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Prove that the center of a group is a normal subgroup

Suppose that $H$ is a normal subgroup of $G$. Prove that $C_{G}(H)$ is a normal subgroup of $G$, where $C_{G}(H)$ is the centralizer of $H$ in $G$.

I have proved that $C_{G}(H)$ is a subgroup but how do I prove that it is normal - is this not obvious by the definition of a centralizer?

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marked as duplicate by draks ..., Arkamis, amWhy, rschwieb, userNaN Nov 7 '12 at 17:21

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It is obvious by definition. Please have a try. –  23rd Nov 7 '12 at 14:36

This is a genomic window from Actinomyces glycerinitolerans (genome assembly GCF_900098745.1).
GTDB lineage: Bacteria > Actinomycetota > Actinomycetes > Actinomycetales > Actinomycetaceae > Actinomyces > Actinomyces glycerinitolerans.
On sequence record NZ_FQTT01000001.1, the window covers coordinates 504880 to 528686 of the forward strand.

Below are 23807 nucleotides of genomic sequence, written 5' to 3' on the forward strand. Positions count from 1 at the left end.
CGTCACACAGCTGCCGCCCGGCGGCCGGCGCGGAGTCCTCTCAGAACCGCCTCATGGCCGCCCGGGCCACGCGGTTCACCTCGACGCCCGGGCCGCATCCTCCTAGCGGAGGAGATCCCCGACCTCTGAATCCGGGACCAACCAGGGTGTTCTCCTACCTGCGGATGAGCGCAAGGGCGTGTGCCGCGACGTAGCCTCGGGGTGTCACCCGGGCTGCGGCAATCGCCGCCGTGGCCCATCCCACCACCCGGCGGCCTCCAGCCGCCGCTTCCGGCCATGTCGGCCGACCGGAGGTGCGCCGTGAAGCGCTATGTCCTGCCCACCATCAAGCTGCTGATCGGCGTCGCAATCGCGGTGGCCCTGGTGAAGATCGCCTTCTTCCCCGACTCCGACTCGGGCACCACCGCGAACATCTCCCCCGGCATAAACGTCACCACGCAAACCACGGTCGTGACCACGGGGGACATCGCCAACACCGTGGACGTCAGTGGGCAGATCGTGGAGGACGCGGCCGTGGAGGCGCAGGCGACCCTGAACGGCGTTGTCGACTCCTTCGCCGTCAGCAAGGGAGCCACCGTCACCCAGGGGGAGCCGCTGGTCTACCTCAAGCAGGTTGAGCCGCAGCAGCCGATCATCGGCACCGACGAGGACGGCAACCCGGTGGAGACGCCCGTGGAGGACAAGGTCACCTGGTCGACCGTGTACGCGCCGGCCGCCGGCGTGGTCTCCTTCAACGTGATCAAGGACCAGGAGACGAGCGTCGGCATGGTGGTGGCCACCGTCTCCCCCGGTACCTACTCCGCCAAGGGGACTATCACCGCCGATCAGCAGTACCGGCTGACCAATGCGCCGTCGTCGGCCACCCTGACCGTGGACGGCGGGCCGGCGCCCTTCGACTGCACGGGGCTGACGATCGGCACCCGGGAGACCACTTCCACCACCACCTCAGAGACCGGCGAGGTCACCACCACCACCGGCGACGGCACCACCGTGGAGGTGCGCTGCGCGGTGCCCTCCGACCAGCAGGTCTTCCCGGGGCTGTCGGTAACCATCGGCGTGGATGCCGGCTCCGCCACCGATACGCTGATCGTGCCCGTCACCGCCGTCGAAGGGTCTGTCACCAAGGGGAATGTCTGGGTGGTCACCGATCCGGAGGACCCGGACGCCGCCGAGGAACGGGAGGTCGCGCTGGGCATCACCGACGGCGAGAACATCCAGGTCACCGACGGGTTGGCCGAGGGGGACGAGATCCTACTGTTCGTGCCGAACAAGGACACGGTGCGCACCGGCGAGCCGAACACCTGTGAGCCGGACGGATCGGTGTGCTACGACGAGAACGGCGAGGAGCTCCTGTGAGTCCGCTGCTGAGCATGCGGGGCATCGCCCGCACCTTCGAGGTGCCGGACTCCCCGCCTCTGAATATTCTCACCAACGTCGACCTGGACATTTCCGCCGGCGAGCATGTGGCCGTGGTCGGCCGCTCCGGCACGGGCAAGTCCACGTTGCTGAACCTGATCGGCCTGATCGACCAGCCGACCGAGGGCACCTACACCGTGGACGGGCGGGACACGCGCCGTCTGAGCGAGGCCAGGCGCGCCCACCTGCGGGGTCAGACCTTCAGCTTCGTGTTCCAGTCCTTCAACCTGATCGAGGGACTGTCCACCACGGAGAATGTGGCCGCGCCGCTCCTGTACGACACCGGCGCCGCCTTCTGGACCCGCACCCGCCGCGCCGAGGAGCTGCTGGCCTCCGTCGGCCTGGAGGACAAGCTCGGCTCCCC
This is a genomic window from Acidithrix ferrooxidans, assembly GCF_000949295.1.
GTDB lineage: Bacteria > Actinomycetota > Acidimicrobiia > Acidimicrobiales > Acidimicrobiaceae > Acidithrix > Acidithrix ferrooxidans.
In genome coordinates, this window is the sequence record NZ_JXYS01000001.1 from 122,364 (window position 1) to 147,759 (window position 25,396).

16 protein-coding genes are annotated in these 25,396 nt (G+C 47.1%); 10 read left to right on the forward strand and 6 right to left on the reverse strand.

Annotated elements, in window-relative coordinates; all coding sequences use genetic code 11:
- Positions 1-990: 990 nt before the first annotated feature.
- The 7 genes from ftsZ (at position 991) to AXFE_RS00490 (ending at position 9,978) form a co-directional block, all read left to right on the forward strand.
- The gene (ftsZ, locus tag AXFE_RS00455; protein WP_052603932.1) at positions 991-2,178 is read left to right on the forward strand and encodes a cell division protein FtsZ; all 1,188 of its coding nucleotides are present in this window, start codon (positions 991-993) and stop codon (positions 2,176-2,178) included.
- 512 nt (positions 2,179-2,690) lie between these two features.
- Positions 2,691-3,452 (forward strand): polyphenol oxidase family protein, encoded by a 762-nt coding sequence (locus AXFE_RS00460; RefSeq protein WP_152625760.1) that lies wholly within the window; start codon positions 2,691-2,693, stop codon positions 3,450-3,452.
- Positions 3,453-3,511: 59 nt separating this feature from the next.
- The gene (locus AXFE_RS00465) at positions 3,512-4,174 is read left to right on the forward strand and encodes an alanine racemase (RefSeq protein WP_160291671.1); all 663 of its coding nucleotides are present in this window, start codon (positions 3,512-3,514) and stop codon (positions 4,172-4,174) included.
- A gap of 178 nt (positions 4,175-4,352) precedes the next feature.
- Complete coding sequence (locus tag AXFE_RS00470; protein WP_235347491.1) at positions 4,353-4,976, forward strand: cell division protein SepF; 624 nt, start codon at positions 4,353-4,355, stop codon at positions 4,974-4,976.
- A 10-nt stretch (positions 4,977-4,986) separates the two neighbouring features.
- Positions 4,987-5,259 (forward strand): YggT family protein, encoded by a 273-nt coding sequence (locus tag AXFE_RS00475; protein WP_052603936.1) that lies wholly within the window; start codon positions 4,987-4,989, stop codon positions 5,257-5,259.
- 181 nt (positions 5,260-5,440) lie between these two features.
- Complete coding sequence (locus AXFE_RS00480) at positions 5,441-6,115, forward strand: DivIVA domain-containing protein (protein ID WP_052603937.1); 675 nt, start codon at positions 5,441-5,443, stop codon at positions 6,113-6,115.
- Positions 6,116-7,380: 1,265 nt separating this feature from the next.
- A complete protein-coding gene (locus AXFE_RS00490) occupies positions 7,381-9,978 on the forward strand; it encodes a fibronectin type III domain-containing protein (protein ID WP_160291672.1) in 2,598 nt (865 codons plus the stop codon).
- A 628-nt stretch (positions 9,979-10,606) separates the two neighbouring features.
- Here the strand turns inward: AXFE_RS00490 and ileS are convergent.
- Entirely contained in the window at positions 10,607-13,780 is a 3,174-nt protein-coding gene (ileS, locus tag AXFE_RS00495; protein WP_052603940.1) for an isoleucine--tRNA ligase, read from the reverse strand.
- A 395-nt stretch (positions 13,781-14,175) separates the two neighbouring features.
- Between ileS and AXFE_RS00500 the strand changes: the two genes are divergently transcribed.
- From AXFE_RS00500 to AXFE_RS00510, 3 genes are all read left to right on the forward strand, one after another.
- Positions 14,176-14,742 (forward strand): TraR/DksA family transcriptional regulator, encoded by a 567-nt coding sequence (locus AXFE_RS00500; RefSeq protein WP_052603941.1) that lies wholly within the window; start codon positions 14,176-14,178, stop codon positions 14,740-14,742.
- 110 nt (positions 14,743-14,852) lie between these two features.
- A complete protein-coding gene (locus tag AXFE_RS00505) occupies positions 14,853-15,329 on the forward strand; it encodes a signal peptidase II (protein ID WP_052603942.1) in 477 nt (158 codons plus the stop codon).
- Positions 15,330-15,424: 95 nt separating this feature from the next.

$C_{G}(H)$ := {$g \in G | ghg^{-1}=h, \forall h \in H$} and we want to show that $C_{G}(H)$ is normal i.e. that $fC_{G}(H)f^{-1} \subseteq C_{G}(H)$ for all $f \in G$. Can we just say that $fgf^{-1}=f(gf^{-1})=f(f^{-1}g)=(ff^{-1})g=g \subseteq G$ and this is true for all $f \in G$ hence $C_{G}(H)$ is normal in G. –  Mark Nov 7 '12 at 14:52
    
Nooo.. $gf^{-1}\ne f^{-1}g$, unless we know sth like $g\in H$ and $f\in C_G(H)$, but this was not assumed here. –  Berci Nov 7 '12 at 15:04
    
@draks: Not a duplicate. The question you refer to is focused on the subgroup property; this one is about normality. –  Harald Hanche-Olsen Nov 7 '12 at 15:56

1 Answer 1

up vote 2 down vote accepted

Let $x\in C_G(H)$, and $g\in G$ arbitrary. Then, as $xh=hx$ for all $h\in H$, and $H$ is normal, thus $g^{-1}hg\in H$, we have $$gxg^{-1}\cdot h=gx(g^{-1}hg)g^{-1} = g(g^{-1}hg)xg^{-1} = h\cdot gxg^{-1} .$$

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+1 Nice, short and accurate. –  DonAntonio Nov 7 '12 at 15:51

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